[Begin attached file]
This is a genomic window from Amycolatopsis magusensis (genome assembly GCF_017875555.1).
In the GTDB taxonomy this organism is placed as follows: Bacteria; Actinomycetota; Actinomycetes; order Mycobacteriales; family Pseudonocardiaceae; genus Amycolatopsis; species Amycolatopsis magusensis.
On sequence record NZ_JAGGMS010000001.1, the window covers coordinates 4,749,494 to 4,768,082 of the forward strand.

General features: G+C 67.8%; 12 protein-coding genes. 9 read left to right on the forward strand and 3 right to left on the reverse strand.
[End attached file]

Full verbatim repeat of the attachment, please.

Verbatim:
This is a genomic window from Amycolatopsis magusensis (genome assembly GCF_017875555.1).
In the GTDB taxonomy this organism is placed as follows: Bacteria; Actinomycetota; Actinomycetes; order Mycobacteriales; family Pseudonocardiaceae; genus Amycolatopsis; species Amycolatopsis magusensis.
On sequence record NZ_JAGGMS010000001.1, the window covers coordinates 4,749,494 to 4,768,082 of the forward strand.

General features: G+C 67.8%; 12 protein-coding genes. 9 read left to right on the forward strand and 3 right to left on the reverse strand.